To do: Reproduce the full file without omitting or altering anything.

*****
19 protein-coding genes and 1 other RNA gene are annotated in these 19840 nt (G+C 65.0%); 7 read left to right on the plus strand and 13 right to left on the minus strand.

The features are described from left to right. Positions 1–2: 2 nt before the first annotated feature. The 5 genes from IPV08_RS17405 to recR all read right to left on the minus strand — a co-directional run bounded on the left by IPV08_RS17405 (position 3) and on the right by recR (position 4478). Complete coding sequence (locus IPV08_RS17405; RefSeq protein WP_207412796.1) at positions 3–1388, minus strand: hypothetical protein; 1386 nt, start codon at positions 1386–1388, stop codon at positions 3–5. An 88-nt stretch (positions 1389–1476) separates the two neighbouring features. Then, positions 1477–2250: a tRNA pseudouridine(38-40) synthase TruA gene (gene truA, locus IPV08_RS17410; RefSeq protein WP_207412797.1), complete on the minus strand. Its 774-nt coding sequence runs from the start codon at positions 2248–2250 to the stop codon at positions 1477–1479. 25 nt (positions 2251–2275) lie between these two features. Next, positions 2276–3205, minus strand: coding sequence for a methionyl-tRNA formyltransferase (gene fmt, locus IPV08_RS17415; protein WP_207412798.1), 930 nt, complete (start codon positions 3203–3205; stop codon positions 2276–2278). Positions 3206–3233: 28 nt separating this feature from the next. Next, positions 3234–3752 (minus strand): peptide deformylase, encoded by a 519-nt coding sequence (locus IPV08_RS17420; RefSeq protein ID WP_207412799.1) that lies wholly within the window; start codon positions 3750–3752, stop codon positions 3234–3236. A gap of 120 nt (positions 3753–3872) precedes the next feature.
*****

19 protein-coding genes and 1 other RNA gene are annotated in these 19840 nt (G+C 65.0%); 7 read left to right on the plus strand and 13 right to left on the minus strand.

The features are described from left to right. Positions 1–2: 2 nt before the first annotated feature. The 5 genes from IPV08_RS17405 to recR all read right to left on the minus strand — a co-directional run bounded on the left by IPV08_RS17405 (position 3) and on the right by recR (position 4478). Complete coding sequence (locus IPV08_RS17405; RefSeq protein WP_207412796.1) at positions 3–1388, minus strand: hypothetical protein; 1386 nt, start codon at positions 1386–1388, stop codon at positions 3–5. An 88-nt stretch (positions 1389–1476) separates the two neighbouring features. Then, positions 1477–2250: a tRNA pseudouridine(38-40) synthase TruA gene (gene truA, locus IPV08_RS17410; RefSeq protein WP_207412797.1), complete on the minus strand. Its 774-nt coding sequence runs from the start codon at positions 2248–2250 to the stop codon at positions 1477–1479. 25 nt (positions 2251–2275) lie between these two features. Next, positions 2276–3205, minus strand: coding sequence for a methionyl-tRNA formyltransferase (gene fmt, locus IPV08_RS17415; protein WP_207412798.1), 930 nt, complete (start codon positions 3203–3205; stop codon positions 2276–2278). Positions 3206–3233: 28 nt separating this feature from the next. Next, positions 3234–3752 (minus strand): peptide deformylase, encoded by a 519-nt coding sequence (locus IPV08_RS17420; RefSeq protein ID WP_207412799.1) that lies wholly within the window; start codon positions 3750–3752, stop codon positions 3234–3236. A gap of 120 nt (positions 3753–3872) precedes the next feature.